commemoration of Somme crop

Queen’s Birthday Weekend
As part of the celebrations of the Queen’s 90th birthday we are keeping All Saints’ open to visitors over the weekend. Come along and have a look round our historic church,first mentioned in the Domesday Book. There will be tea and cakes available on the Saturday afternoon. The church will be open from 10 am until 5 pm on Saturday and on the Sunday until 3.30 pm when there is a wedding in church.

Welcome to our New Lay Minister

Canadian Corner Centenary Service
During the First World War a military hospital, built and run by the Canadian government, was located in Orpington on the site occupied by the present Orpington Hospital. The hospital opened in February 1916 and was demobilised in September 1919 during which time it treated over 30,000 soldiers. The hospital required a place in which to bury those soldiers who died there, and a section of the new graveyard extension at All Saints’ Church,  was set aside to be used as a burial ground. The first burials in the ‘Canadian Corner’ were made during July 1916. Not all of the burials in the ‘Canadian Corner’ are of Canadian soldiers. There are also graves of soldiers from Britain and other Commonwealth countries..

On Saturday 30th April we held a special service at Canadian Corner to mark the centenary of the first burials. This service was led by the Right Reverend James Langstaff, Bishop of Rochester, with the Mayor of Bromley, Councillor Kim Botting and a representative of the Canadian government Brigadier General Overton attending. At this service an information board about Canadian Corner was unveiled, organised with the London Borough of Bromley and funded with help from the Heritage Lottery fund.


Representatives from Thunder Bay in Ontario were also present to see a plaque dedicated in memory of  Victor Lilelio, a resident of Thunder Bay who is buried in Canadian Corner.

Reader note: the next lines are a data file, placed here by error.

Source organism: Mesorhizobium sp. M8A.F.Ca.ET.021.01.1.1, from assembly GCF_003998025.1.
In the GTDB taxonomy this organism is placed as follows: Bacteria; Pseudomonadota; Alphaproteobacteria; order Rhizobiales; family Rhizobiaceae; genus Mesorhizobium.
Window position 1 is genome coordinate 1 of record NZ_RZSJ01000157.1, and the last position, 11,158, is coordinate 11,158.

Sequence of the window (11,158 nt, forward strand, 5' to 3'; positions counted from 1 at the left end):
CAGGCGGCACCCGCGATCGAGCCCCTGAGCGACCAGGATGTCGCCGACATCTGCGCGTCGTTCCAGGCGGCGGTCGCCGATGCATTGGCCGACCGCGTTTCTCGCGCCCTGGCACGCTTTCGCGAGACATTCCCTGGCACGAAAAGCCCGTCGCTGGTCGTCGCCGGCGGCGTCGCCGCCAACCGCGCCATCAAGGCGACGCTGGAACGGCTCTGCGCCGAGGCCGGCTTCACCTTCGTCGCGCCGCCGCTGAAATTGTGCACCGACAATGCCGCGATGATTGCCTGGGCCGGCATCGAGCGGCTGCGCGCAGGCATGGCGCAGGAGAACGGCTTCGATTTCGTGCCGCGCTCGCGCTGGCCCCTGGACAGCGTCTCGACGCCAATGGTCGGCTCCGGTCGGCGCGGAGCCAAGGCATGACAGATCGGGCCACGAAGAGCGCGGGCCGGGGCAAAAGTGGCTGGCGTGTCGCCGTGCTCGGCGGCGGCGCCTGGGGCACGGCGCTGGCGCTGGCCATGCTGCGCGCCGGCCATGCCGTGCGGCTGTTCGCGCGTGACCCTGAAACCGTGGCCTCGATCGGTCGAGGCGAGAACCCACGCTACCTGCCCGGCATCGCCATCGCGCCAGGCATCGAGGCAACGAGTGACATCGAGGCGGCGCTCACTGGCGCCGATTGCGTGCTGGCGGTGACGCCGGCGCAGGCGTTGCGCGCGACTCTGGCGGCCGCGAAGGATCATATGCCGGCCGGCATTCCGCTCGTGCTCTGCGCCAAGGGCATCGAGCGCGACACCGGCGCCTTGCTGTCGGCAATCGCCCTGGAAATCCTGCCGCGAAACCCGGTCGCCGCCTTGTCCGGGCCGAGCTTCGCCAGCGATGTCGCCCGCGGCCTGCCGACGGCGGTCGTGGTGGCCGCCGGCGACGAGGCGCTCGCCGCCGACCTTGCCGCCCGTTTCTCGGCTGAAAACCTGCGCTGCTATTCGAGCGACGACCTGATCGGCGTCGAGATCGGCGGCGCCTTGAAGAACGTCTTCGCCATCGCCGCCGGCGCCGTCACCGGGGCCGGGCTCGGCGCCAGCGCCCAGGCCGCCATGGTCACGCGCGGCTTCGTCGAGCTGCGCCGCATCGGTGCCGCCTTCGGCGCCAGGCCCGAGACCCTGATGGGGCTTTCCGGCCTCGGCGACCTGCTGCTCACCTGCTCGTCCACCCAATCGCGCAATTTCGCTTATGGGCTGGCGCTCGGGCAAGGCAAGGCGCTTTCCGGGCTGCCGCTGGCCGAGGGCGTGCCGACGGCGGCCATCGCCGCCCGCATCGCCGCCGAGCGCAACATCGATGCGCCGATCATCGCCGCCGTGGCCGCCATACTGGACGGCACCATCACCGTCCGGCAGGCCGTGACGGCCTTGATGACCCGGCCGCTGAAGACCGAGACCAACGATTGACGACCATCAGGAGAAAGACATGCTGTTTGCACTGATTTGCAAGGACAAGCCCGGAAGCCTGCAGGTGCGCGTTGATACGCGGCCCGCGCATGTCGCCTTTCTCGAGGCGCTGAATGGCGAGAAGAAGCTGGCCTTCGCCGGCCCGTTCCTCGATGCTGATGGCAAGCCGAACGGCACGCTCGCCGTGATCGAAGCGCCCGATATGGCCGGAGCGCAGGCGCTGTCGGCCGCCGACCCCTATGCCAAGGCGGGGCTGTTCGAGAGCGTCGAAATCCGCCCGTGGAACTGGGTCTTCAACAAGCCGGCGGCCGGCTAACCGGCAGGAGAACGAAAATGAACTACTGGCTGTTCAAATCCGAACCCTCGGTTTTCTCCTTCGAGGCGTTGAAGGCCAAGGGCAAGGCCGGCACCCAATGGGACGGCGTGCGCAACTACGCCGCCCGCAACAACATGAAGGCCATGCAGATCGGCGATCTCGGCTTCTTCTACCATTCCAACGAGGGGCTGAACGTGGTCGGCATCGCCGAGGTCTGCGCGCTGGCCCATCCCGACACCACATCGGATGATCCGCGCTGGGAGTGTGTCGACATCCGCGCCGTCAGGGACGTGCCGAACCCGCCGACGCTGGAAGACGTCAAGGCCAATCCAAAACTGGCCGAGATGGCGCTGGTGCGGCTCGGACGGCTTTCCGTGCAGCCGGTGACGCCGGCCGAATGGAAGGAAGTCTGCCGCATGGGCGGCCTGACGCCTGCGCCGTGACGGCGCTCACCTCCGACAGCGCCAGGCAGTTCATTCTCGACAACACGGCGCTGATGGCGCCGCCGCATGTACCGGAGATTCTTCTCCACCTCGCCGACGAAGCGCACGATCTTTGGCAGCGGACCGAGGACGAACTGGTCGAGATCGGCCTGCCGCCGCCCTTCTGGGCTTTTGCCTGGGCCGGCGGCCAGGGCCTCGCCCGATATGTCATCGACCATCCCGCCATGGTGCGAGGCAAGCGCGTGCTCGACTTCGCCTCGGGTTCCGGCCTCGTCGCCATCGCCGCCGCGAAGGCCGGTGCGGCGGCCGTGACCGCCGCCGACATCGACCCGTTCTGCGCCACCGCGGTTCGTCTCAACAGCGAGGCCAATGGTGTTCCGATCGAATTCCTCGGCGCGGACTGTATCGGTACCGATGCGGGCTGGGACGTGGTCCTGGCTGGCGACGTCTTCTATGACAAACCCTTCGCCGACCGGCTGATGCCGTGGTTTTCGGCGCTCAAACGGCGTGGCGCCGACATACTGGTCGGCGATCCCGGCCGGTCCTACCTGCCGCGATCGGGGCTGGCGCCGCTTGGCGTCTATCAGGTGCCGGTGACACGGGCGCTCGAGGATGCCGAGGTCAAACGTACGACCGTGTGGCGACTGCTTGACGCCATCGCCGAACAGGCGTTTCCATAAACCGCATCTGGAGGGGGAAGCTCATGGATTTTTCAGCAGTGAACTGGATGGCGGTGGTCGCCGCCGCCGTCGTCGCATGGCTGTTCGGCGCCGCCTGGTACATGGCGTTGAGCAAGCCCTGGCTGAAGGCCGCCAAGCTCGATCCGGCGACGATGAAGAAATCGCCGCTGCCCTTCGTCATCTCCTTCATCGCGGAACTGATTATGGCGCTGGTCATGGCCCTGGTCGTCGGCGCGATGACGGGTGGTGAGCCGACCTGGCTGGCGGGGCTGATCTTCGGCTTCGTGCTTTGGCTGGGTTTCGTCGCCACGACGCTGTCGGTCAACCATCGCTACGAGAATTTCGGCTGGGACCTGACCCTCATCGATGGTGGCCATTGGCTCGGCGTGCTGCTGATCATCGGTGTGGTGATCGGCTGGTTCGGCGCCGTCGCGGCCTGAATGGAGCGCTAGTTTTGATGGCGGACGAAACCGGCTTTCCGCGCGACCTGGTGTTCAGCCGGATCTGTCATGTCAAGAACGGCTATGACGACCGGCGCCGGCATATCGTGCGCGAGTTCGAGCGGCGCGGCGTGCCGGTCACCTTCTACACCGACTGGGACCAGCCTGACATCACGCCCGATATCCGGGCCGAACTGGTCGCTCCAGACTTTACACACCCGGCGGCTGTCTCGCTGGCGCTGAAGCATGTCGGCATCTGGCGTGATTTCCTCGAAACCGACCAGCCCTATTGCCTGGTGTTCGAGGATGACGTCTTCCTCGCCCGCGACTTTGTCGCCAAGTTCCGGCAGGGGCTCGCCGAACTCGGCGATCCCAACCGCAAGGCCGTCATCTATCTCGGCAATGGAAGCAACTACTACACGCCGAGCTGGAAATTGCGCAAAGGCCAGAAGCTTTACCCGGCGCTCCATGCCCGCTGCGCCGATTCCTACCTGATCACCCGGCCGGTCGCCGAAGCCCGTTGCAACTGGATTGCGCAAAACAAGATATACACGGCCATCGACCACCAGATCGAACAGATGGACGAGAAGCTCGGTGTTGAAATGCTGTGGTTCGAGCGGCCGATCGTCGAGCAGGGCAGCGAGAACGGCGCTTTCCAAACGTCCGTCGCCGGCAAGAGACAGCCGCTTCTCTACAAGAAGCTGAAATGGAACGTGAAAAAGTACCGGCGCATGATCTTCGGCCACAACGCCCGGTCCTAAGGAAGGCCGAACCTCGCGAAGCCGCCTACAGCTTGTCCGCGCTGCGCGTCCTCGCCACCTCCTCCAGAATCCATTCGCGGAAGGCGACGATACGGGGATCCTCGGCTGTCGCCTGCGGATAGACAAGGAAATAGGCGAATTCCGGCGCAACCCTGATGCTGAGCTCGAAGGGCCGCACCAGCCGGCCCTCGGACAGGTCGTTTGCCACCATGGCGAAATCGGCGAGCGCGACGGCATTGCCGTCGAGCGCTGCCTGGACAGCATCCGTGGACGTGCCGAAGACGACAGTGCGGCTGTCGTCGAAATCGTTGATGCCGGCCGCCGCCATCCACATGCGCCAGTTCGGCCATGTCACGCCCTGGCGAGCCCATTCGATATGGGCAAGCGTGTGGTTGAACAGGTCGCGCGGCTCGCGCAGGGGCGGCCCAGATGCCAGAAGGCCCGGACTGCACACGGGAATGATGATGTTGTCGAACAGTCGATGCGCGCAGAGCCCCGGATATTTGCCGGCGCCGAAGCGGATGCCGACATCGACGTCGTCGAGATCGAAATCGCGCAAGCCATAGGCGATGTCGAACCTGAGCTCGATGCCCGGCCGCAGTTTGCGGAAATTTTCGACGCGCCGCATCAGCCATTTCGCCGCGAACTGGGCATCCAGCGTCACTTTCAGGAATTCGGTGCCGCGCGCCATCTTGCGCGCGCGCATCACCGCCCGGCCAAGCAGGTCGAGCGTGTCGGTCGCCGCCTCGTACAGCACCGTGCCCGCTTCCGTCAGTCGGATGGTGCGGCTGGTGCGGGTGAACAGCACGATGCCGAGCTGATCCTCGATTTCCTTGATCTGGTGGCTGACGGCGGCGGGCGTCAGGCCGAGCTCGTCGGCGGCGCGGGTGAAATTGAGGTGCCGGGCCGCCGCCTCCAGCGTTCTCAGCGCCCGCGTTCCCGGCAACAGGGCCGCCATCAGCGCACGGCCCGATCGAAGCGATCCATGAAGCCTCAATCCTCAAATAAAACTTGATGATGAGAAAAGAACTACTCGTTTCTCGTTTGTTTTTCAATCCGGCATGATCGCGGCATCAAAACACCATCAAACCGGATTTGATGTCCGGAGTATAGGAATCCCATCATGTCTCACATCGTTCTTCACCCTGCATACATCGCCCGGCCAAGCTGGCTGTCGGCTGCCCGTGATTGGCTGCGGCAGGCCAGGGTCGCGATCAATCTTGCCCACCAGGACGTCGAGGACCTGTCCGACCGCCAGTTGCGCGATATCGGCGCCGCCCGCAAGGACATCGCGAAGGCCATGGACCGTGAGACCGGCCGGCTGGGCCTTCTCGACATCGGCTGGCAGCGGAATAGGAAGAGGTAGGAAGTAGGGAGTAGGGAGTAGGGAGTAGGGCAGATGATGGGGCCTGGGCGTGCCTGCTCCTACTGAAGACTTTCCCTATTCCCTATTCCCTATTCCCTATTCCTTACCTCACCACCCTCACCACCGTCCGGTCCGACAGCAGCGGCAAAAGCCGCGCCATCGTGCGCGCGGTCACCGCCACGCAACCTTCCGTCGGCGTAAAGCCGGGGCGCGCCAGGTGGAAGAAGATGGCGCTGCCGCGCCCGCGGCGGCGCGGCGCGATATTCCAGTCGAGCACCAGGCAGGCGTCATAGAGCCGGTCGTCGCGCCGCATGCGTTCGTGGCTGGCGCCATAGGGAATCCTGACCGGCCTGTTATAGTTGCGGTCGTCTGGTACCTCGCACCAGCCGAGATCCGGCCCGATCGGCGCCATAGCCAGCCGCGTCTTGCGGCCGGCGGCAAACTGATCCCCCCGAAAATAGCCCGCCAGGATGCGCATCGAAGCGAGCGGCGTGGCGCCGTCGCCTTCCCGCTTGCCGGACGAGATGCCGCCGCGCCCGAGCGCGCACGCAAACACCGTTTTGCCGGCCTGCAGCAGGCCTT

The Bishop also dedicated a maple tree planted in All Saints’ churchyard to replace a 1300 year old yew that blew down in the December storms of 2013. The planting of a maple tree symbolises the link that Canadian Corner has formed between Orpington and Canada.




After the service visitor were encouraged to visit an exhibition of memorabilia relating to Canadian Corner, the hospital and World War 1.


Easter 2016 at All Saints

There were plenty of opportunities during Holy Week (the week before Easter) to learn more about the events of Christ’s Passion, leading up to his crucufixion on Good Friday and triumphant resurrection on Easter Day.

On Palm Sunday Solomon the donkey led us in a procession around the streets close to the church to symbolise Christ’s arrival in Jerusalem, not as a conquering ruler but riding on a lowly donkey. Palm crosses were distributed at this parade service and we welcomed all the uniformed organisations and their families.

On Maundy Thursday we celebrated the Last Supper and there was a Sung Eucharist service at 8 pm followed by a vigil in the Old Church as we watched with Jesus in the Garden of Gethsemane.

The Last Supper A S

The reredos in the Old Church depicting the Last Supper

The Good Friday ecumenical Walk of Witness left from the Methodist church and finished with a short service in the Walnuts. There was a Three Hours service at All Saints’ from 12 noon until 3 pm. The first two hours were a meditative mix of readings, prayers and silence and at 2 pm there was a Liturgy for Good Friday service.

walk of witness

2016 Walk of Witness

good Friday cross

Good Friday

British Summer time started on Easter Sunday, so it felt like an early start for our Easter Vigil service at 6 am as we welcomed the light of Easter into our church. This service was followed by breakfast in the church hall.

Lent Photo-a-Day on Facebook

During Lent we posted at least one photo every day on our FaceBook page ‘All Saints Orpington’ on a variety of themes (see below).

lent photo a day